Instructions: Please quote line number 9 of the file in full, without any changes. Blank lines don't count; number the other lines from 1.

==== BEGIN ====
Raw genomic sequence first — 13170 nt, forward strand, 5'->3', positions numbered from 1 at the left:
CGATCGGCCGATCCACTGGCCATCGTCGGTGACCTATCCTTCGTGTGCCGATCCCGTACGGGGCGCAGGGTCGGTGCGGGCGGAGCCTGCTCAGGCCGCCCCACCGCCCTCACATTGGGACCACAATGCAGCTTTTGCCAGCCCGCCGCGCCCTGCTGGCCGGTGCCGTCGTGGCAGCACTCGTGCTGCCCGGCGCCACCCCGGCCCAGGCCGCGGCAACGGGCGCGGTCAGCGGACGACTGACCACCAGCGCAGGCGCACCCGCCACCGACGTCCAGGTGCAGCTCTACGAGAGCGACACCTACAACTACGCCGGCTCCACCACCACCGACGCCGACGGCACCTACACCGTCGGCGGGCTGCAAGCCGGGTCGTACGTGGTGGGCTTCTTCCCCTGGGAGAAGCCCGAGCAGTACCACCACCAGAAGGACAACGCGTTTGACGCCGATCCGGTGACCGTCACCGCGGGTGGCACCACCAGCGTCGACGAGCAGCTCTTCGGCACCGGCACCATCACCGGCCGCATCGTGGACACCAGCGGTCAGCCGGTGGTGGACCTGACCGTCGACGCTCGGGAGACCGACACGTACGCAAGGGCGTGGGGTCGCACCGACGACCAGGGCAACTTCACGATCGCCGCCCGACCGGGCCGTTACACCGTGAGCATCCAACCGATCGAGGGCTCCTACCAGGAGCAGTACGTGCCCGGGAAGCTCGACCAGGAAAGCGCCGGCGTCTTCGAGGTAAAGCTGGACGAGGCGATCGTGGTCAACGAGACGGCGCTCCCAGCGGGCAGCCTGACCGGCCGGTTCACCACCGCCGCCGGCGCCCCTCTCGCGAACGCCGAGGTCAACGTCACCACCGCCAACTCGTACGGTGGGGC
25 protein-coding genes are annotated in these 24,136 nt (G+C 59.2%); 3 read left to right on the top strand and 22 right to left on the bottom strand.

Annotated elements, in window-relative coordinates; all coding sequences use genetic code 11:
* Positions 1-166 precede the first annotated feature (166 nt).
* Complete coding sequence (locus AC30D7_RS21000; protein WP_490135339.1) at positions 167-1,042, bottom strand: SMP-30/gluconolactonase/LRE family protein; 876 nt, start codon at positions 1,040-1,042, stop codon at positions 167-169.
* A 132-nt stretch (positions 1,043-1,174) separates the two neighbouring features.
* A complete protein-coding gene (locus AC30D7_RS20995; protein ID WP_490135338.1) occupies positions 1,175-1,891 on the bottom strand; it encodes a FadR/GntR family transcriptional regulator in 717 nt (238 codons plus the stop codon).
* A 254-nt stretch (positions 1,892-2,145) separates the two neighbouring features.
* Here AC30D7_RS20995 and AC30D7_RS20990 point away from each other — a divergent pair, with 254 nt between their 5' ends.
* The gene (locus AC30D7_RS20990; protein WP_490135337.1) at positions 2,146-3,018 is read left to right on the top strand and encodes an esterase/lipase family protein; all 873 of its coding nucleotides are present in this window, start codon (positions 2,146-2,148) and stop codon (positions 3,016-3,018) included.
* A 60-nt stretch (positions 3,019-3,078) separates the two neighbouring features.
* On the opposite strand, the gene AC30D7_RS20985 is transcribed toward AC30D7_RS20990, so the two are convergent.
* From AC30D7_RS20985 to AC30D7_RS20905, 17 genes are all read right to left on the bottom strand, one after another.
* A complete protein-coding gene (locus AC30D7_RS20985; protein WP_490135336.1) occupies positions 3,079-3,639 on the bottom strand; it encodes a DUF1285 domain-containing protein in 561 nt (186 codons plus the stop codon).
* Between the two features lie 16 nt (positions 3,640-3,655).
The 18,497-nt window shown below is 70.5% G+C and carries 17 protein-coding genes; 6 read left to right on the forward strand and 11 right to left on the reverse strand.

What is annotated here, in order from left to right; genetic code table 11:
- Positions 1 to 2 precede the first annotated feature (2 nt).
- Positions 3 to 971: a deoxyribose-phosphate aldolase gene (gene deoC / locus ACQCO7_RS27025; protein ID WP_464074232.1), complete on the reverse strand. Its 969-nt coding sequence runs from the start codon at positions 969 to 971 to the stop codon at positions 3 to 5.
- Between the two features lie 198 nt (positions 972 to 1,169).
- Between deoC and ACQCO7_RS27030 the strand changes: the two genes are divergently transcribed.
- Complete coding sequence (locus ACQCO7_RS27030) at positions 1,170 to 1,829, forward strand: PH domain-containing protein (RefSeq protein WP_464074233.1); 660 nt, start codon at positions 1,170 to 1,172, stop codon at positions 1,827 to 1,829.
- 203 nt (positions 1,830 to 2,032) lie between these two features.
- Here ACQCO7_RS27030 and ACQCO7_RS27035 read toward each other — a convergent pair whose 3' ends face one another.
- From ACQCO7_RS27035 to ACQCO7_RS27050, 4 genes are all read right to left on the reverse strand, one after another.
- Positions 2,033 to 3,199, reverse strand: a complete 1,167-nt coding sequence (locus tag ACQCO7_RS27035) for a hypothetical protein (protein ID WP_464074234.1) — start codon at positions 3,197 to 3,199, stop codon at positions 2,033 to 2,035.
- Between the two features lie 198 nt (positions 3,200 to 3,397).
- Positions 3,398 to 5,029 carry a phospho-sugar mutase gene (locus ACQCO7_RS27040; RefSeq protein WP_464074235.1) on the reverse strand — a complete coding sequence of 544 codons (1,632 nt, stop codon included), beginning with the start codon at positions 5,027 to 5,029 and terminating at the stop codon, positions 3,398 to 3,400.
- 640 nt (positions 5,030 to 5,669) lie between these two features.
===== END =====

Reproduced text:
* A 254-nt stretch (positions 1,892-2,145) separates the two neighbouring features.